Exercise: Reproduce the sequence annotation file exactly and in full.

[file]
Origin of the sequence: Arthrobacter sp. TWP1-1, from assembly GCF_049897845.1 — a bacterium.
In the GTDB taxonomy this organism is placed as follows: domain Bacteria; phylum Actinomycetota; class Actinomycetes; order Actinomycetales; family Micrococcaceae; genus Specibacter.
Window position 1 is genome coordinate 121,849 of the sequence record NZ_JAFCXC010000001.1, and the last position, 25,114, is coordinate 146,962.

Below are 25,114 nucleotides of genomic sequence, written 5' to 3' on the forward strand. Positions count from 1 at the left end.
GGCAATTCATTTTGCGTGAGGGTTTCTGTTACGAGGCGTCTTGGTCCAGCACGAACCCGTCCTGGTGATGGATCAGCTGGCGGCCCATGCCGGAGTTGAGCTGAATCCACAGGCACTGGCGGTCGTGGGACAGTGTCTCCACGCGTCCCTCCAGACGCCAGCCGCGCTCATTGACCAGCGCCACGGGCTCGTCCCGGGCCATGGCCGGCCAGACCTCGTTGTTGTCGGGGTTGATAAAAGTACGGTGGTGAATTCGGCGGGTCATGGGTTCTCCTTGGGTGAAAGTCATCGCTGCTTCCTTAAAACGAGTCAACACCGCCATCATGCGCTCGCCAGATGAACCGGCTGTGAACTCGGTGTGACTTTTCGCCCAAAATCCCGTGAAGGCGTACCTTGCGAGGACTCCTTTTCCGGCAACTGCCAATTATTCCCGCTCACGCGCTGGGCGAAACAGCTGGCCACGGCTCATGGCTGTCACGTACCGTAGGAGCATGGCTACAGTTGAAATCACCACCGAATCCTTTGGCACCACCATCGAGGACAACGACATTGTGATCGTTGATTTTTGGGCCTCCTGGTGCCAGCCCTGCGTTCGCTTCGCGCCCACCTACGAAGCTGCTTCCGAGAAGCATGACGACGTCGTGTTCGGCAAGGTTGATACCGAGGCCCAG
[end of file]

Origin of the sequence: Arthrobacter sp. TWP1-1, from assembly GCF_049897845.1 — a bacterium.
In the GTDB taxonomy this organism is placed as follows: domain Bacteria; phylum Actinomycetota; class Actinomycetes; order Actinomycetales; family Micrococcaceae; genus Specibacter.
Window position 1 is genome coordinate 121,849 of the sequence record NZ_JAFCXC010000001.1, and the last position, 25,114, is coordinate 146,962.

Below are 25,114 nucleotides of genomic sequence, written 5' to 3' on the forward strand. Positions count from 1 at the left end.
GGCAATTCATTTTGCGTGAGGGTTTCTGTTACGAGGCGTCTTGGTCCAGCACGAACCCGTCCTGGTGATGGATCAGCTGGCGGCCCATGCCGGAGTTGAGCTGAATCCACAGGCACTGGCGGTCGTGGGACAGTGTCTCCACGCGTCCCTCCAGACGCCAGCCGCGCTCATTGACCAGCGCCACGGGCTCGTCCCGGGCCATGGCCGGCCAGACCTCGTTGTTGTCGGGGTTGATAAAAGTACGGTGGTGAATTCGGCGGGTCATGGGTTCTCCTTGGGTGAAAGTCATCGCTGCTTCCTTAAAACGAGTCAACACCGCCATCATGCGCTCGCCAGATGAACCGGCTGTGAACTCGGTGTGACTTTTCGCCCAAAATCCCGTGAAGGCGTACCTTGCGAGGACTCCTTTTCCGGCAACTGCCAATTATTCCCGCTCACGCGCTGGGCGAAACAGCTGGCCACGGCTCATGGCTGTCACGTACCGTAGGAGCATGGCTACAGTTGAAATCACCACCGAATCCTTTGGCACCACCATCGAGGACAACGACATTGTGATCGTTGATTTTTGGGCCTCCTGGTGCCAGCCCTGCGTTCGCTTCGCGCCCACCTACGAAGCTGCTTCCGAGAAGCATGACGACGTCGTGTTCGGCAAGGTTGATACCGAGGCCCAG